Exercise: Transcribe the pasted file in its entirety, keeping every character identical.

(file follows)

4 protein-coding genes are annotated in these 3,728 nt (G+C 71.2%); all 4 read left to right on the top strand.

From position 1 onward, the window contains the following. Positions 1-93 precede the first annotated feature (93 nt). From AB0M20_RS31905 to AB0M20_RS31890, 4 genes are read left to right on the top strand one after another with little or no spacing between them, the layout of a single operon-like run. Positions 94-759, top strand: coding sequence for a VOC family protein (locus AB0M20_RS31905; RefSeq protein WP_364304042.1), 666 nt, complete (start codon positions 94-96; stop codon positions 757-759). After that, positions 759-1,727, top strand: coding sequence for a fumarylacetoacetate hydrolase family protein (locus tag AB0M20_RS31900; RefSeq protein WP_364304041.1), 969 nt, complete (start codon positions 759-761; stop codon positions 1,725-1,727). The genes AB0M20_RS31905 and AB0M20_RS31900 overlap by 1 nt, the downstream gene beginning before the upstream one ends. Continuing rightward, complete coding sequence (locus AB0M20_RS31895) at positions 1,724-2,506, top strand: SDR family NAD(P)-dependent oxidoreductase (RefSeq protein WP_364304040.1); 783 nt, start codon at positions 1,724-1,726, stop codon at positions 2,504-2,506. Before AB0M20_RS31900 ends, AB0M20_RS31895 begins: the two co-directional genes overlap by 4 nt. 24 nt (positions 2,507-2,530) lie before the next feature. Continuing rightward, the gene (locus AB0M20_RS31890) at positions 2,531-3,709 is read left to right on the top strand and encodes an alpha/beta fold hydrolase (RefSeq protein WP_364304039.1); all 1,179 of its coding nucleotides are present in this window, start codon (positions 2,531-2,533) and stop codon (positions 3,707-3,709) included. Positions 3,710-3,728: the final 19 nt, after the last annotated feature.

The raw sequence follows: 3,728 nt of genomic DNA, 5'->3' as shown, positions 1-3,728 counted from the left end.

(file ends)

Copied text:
4 protein-coding genes are annotated in these 3,728 nt (G+C 71.2%); all 4 read left to right on the top strand.

From position 1 onward, the window contains the following. Positions 1-93 precede the first annotated feature (93 nt). From AB0M20_RS31905 to AB0M20_RS31890, 4 genes are read left to right on the top strand one after another with little or no spacing between them, the layout of a single operon-like run. Positions 94-759, top strand: coding sequence for a VOC family protein (locus AB0M20_RS31905; RefSeq protein WP_364304042.1), 666 nt, complete (start codon positions 94-96; stop codon positions 757-759). After that, positions 759-1,727, top strand: coding sequence for a fumarylacetoacetate hydrolase family protein (locus tag AB0M20_RS31900; RefSeq protein WP_364304041.1), 969 nt, complete (start codon positions 759-761; stop codon positions 1,725-1,727). The genes AB0M20_RS31905 and AB0M20_RS31900 overlap by 1 nt, the downstream gene beginning before the upstream one ends. Continuing rightward, complete coding sequence (locus AB0M20_RS31895) at positions 1,724-2,506, top strand: SDR family NAD(P)-dependent oxidoreductase (RefSeq protein WP_364304040.1); 783 nt, start codon at positions 1,724-1,726, stop codon at positions 2,504-2,506. Before AB0M20_RS31900 ends, AB0M20_RS31895 begins: the two co-directional genes overlap by 4 nt. 24 nt (positions 2,507-2,530) lie before the next feature. Continuing rightward, the gene (locus AB0M20_RS31890) at positions 2,531-3,709 is read left to right on the top strand and encodes an alpha/beta fold hydrolase (RefSeq protein WP_364304039.1); all 1,179 of its coding nucleotides are present in this window, start codon (positions 2,531-2,533) and stop codon (positions 3,707-3,709) included. Positions 3,710-3,728: the final 19 nt, after the last annotated feature.

The raw sequence follows: 3,728 nt of genomic DNA, 5'->3' as shown, positions 1-3,728 counted from the left end.